Metro recently released a draft Countywide Sustainability Policy (pdf) for public comment--it will eventually serve as a tool for Metro to make sure its projects are carried out in an environmentally sustainable way. Here's how the plan itself describes its usefulness: "[the policy] is a tool for better defining the agency's long-term, desired sustainability outcomes in order to facilitate greater coordination and collaboration across transportation modes, planning disciplines (land-use, housing, environment, economic development, health, utilities), and government agencies." You don't have to be a hippie (or a wonk!) to imagine how those improvements could be helpful in spending our Measure R transpo tax dollars. The draft cites "the Livability Principles that influence funding decisions made by federal agencies, the addition of climate change metrics in Regional Transportation Plans (per Senate Bill 375), and the increased interest from local stakeholders in assessing the health impacts of transportation projects" as drivers of a transportation planning sea change. As such, the CSPP attempts to "define outcomes and establish measurements" for the sustainability of future Metro planning efforts.
In an email to Curbed today, Metro Board of Director and Santa Monica City Councilmember Pam O'Conner focused especially on the importance of context in delivering sustainability improvements: "The policy recognizes that all communities will benefit from more sustainable transportation choices, but that the opportunities, challenges, and strategies for getting there may be quite different for each community." As such, the policy considers SoCal regions together in several clusters (it's a good chance to consider what the policy thinks of your neighborhood):
-- Cluster A, defined as areas with "moderate to high residential density with low job centrality." Examples include "the South Bay Cities, portions of the eastern San Fernando Valley such as the Reseda corridor, historic downtowns in places like Monrovia, and the area around the Newhall Metrolink station in Santa Clarita." For the record, "Cluster A has the second-lowest rate of transit ridership (4.9 percent) for commute mode."
-- Cluster B, defined as areas with "an overall housing density lower than seven units per net acre." That includes suburban/rural communities (e.g., Palmdale) and special use areas (e.g., the Port of Long Beach). The policy admits that it will be difficult to get the many solo drivers that come from low density areas to use transit, so "Actions to support telecommuting and the use of cleaner vehicles may be the most promising sustainable alternative for many low-density neighborhoods."
-- Cluster C, defined as "sub-regional centers, neighborhoods, and districts where employment centers are nearby and residential densities are high enough to support local commercial activity." That includes more of LA than people in New York might think, including "historic downtown adjacent neighborhoods with a compact feel like the Mid-City District of Los Angeles and the eastern San Fernando Valley including most of the City of Burbank" (that's 40 percent of the county's residents, or 3.8 million people). 7.1 percent of residents in Cluster C ride transit, 76 percent commute to work alone, and nearly 11 percent do not drive an automobile to work.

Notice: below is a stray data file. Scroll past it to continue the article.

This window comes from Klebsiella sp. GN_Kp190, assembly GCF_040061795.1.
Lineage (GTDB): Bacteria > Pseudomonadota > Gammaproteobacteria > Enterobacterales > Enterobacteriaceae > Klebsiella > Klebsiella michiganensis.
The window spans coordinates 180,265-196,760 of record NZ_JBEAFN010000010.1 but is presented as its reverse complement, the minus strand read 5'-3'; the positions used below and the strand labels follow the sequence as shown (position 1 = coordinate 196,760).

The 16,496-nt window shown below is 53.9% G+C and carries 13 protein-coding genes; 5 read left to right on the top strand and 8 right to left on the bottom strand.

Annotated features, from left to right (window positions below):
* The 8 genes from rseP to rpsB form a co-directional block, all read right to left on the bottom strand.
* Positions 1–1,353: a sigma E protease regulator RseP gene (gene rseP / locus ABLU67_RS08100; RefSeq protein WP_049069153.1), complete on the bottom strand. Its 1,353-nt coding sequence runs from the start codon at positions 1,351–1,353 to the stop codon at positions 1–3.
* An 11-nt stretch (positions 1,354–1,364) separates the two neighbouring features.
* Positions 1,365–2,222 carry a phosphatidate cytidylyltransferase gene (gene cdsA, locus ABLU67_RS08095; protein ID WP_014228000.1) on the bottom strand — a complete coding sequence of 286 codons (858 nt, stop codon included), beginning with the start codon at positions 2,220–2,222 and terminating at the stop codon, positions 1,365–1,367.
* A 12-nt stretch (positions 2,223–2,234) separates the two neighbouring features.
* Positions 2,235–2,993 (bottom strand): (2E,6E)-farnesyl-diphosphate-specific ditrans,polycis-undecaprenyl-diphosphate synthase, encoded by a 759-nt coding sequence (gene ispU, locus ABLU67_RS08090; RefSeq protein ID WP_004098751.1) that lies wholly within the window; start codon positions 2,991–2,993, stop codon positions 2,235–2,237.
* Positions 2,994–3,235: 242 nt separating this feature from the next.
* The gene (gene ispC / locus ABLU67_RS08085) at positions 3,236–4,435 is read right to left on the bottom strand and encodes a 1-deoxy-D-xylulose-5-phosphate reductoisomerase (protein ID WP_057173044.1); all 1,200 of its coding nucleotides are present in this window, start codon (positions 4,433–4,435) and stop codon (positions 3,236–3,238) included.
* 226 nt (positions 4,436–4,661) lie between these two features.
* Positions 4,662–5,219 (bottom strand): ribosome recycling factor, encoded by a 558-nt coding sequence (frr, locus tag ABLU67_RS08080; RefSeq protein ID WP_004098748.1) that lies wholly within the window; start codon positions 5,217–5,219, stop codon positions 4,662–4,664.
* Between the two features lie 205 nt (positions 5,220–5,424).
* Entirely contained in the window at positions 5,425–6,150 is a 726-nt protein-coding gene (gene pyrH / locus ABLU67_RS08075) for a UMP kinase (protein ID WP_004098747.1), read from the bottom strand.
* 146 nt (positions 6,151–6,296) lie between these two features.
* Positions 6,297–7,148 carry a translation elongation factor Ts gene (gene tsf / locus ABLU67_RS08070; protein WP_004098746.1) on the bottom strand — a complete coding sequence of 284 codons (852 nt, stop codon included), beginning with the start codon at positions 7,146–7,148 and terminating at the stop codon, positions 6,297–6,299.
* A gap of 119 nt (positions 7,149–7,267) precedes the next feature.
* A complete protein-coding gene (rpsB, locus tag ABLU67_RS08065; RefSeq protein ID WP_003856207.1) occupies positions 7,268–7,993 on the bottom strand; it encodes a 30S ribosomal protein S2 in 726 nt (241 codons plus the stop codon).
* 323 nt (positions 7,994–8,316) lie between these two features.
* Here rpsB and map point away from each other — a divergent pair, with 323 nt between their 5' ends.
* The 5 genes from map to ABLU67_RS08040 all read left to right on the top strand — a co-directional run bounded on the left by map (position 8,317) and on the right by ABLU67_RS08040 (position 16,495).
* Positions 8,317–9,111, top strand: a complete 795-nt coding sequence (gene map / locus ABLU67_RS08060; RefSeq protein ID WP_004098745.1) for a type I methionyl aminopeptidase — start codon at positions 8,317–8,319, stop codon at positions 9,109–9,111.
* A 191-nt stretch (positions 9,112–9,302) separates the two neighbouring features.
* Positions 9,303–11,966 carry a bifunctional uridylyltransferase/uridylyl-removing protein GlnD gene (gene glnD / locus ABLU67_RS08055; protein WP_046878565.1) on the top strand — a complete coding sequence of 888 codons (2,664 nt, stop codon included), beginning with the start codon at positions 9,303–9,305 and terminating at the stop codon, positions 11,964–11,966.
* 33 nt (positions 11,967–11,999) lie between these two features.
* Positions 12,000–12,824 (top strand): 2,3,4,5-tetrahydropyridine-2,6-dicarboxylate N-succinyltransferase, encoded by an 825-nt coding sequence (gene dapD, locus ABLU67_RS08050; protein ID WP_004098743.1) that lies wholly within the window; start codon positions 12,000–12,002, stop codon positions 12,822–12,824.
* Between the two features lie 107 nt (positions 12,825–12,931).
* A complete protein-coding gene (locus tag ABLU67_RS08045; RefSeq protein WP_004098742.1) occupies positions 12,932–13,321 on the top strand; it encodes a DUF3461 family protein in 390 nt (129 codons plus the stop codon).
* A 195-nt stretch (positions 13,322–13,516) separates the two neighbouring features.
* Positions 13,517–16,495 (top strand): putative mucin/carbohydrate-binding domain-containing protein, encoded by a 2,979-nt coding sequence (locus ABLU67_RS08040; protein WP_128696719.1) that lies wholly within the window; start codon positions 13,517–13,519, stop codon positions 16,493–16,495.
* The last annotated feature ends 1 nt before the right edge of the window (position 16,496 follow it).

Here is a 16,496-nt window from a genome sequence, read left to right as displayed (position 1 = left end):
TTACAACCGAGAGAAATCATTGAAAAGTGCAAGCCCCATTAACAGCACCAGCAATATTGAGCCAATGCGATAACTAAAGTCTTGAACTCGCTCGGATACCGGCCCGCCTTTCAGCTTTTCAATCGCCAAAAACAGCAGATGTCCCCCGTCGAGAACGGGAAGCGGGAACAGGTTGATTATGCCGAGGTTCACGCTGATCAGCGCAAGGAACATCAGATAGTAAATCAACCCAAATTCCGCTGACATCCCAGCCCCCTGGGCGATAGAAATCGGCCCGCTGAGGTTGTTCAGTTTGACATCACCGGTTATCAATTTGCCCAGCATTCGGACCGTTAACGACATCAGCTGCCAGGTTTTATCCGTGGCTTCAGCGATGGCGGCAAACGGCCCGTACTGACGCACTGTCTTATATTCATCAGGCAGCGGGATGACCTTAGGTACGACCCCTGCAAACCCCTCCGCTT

-- Cluster D, as you might have guessed, includes regional centers with concentrated economic, entertainment, and cultural activity. That includes "downtowns of Los Angeles, Pasadena, Century City, Glendale, Santa Monica, and Warner Center." Not that we want to contribute to any smug factor of Downtown dwellers, but: "Cluster D has the highest rate of transit ridership (17 percent--more than double the next cluster) and lowest rate of driving alone (66.2 percent) for commute travel. Additionally, more than a quarter (23.7 percent) either walk, bike, or take transit to work."
The CSPP is particularly focused on some of the sexy buzzwords of urbanism in 2012--reducing Vehicle Miles Traveled (the infamous VMT), reducing pollution, and increasing alternative forms of transportation (like walking and biking). The need to reduce vehicle traffic while increasing alternative traffic, according to the draft policy, has everything to do with age: "as the Baby Boomer generation gets older...there will be a greater demand and need for alternative transportation to serve non-drivers." Added to which (and you might want to write this down because this might be the last time that baby boomers and millenials are ever on the same page): "an emerging trend that young people are driving less. Reasons for this...From 2001 to 2009, the average annual number of vehicle miles traveled by young people (16 to 34-year-olds) decreased from 10,300 miles to 7,900 miles per capita--a drop of 23 percent."